China and other big-polluting developing countries should pay more to help poor states cope with climate change, Germany's foreign and development ministers said on Thursday, as countries prepare for U.N. negotiations on a new climate finance goal.

Rich developed countries, which are obliged by treaties to contribute to help poor countries cope with climate change, are hoping to persuade countries that are so far exempt, such as China and the wealthy, high-emitting Gulf states, to join them.

"I strongly urge those who can to join our effort, and particularly the strongest polluters of today, particularly looking at the G20," Annalena Baerbock said at the opening of a climate conference in Berlin, referring to the Group of 20 which includes both rich countries and big developing economies.

At a panel on the sidelines of the conference, Germany's Development Minister Svenja Schulze said: "Germany will contribute, we deliver our fair share, but we also ask other ones to do so."

"It's the time of taking action and we need more countries that take their fair share - all the ones who are big emitters, also the Gulf states, also China, we all need to do more."

Germany, which houses the U.N. body overseeing global climate change treaties, hosts the annual Petersberg conferences at which countries meet to discuss the agenda of COP climate change summits held later in the year.

Climate finance needs to rise sharply to $5 trillion a year globally by 2030 to fund measures to fight climate change, according to 2021 scientists' estimates.

Countries are preparing to negotiate a new target at the U.N. COP29 climate summit in November, for how much climate finance wealthy nations will contribute to poorer countries each year.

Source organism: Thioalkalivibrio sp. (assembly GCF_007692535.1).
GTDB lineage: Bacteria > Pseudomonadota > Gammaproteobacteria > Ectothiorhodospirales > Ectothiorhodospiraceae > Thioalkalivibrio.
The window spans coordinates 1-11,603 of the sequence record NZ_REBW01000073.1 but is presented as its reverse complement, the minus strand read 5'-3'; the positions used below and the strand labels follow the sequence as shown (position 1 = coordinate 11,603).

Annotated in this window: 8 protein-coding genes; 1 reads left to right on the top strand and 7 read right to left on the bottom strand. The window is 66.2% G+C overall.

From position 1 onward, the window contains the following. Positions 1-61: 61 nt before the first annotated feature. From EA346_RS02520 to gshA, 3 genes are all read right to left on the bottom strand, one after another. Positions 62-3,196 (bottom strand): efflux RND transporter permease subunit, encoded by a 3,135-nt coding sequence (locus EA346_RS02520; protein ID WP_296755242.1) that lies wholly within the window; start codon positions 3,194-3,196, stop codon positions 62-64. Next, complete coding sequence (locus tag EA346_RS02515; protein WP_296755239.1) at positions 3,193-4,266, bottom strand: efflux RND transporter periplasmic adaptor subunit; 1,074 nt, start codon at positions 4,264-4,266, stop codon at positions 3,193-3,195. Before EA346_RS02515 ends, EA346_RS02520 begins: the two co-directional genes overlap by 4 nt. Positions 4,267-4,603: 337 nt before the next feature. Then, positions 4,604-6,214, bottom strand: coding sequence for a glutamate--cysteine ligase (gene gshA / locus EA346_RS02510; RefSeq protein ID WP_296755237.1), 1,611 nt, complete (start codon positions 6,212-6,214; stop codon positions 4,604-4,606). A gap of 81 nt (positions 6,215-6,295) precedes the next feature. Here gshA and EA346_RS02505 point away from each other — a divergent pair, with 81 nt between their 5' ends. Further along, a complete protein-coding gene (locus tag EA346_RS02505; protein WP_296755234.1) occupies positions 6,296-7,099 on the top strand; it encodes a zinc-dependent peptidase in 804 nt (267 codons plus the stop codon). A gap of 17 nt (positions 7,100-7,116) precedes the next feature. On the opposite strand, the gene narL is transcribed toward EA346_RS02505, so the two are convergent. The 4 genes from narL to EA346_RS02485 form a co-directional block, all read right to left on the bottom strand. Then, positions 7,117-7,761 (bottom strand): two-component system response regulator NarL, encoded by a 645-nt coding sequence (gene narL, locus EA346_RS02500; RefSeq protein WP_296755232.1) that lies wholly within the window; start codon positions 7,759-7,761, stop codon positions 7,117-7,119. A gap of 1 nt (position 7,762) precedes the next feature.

The list of two-dozen states obliged by U.N. agreements to contribute is made up of countries that had already become industrialised decades ago. The world's top polluter China, the Gulf states, Brazil and other big developing country emitters are excluded.

The Chinese Ministry of Ecology and Environment could not be immediately reached for comment. Beijing has repeatedly said developed countries should contribute the bulk of the finance required to help poor nations decarbonise, as part of the principle of "common but differentiated responsibilities".

Baerbock said developing countries need over $2 trillion per year for ecological transition, half of which must come from sources within developing countries and the other half from international financial flows.

"The crucial question now is for us ... How can we build a new international financial system that mobilizes $1 trillion annually in international finance for developing countries?" Baerbock said.

Germany has met and will keep its climate financial commitments for developing countries despite budget constraints, the foreign minister said, confirming Berlin's climate finance goal of 6 billion euros per year from 2025.

(Reporting by Riham Alkousaa in Berlin, Kate Abnett in Brussels Additional reporting by David Stanway Editing by Peter Graff)